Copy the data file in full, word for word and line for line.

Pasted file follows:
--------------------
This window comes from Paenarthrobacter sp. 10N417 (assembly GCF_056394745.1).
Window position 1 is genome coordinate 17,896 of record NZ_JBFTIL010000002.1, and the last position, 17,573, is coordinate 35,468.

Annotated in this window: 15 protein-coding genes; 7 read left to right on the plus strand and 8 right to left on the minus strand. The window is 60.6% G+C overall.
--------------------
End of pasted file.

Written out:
This window comes from Paenarthrobacter sp. 10N417 (assembly GCF_056394745.1).
Window position 1 is genome coordinate 17,896 of record NZ_JBFTIL010000002.1, and the last position, 17,573, is coordinate 35,468.

Annotated in this window: 15 protein-coding genes; 7 read left to right on the plus strand and 8 right to left on the minus strand. The window is 60.6% G+C overall.